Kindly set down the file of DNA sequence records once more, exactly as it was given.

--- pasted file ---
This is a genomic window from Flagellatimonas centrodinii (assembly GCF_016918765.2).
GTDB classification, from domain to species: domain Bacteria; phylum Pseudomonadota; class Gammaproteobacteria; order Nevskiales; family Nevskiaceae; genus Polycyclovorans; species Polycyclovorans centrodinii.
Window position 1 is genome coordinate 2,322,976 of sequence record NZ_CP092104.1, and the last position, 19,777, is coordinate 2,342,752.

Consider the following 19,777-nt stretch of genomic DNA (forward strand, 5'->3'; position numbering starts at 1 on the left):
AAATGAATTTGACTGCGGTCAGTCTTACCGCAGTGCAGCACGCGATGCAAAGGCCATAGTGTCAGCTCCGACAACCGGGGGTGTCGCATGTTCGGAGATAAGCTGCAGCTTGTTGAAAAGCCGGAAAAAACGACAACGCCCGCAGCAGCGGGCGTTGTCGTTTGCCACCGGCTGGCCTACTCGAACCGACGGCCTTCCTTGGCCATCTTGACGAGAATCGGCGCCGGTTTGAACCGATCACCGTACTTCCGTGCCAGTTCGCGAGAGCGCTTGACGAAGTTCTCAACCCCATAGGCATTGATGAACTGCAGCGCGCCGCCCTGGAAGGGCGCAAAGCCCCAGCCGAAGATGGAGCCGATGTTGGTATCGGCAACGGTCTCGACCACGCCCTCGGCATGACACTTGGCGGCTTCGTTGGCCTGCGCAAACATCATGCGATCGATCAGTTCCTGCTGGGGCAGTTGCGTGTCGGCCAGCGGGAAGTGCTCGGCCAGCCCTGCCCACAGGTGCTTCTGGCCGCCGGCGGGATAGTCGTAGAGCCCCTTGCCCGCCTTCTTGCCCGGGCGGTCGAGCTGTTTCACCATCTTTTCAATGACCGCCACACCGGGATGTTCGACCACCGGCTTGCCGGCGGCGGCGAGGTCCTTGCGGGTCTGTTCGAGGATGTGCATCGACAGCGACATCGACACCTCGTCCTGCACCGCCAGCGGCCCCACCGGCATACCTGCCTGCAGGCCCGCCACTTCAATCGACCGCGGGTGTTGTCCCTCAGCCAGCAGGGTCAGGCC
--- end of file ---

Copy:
This is a genomic window from Flagellatimonas centrodinii (assembly GCF_016918765.2).
GTDB classification, from domain to species: domain Bacteria; phylum Pseudomonadota; class Gammaproteobacteria; order Nevskiales; family Nevskiaceae; genus Polycyclovorans; species Polycyclovorans centrodinii.
Window position 1 is genome coordinate 2,322,976 of sequence record NZ_CP092104.1, and the last position, 19,777, is coordinate 2,342,752.

Consider the following 19,777-nt stretch of genomic DNA (forward strand, 5'->3'; position numbering starts at 1 on the left):
AAATGAATTTGACTGCGGTCAGTCTTACCGCAGTGCAGCACGCGATGCAAAGGCCATAGTGTCAGCTCCGACAACCGGGGGTGTCGCATGTTCGGAGATAAGCTGCAGCTTGTTGAAAAGCCGGAAAAAACGACAACGCCCGCAGCAGCGGGCGTTGTCGTTTGCCACCGGCTGGCCTACTCGAACCGACGGCCTTCCTTGGCCATCTTGACGAGAATCGGCGCCGGTTTGAACCGATCACCGTACTTCCGTGCCAGTTCGCGAGAGCGCTTGACGAAGTTCTCAACCCCATAGGCATTGATGAACTGCAGCGCGCCGCCCTGGAAGGGCGCAAAGCCCCAGCCGAAGATGGAGCCGATGTTGGTATCGGCAACGGTCTCGACCACGCCCTCGGCATGACACTTGGCGGCTTCGTTGGCCTGCGCAAACATCATGCGATCGATCAGTTCCTGCTGGGGCAGTTGCGTGTCGGCCAGCGGGAAGTGCTCGGCCAGCCCTGCCCACAGGTGCTTCTGGCCGCCGGCGGGATAGTCGTAGAGCCCCTTGCCCGCCTTCTTGCCCGGGCGGTCGAGCTGTTTCACCATCTTTTCAATGACCGCCACACCGGGATGTTCGACCACCGGCTTGCCGGCGGCGGCGAGGTCCTTGCGGGTCTGTTCGAGGATGTGCATCGACAGCGACATCGACACCTCGTCCTGCACCGCCAGCGGCCCCACCGGCATACCTGCCTGCAGGCCCGCCACTTCAATCGACCGCGGGTGTTGTCCCTCAGCCAGCAGGGTCAGGCC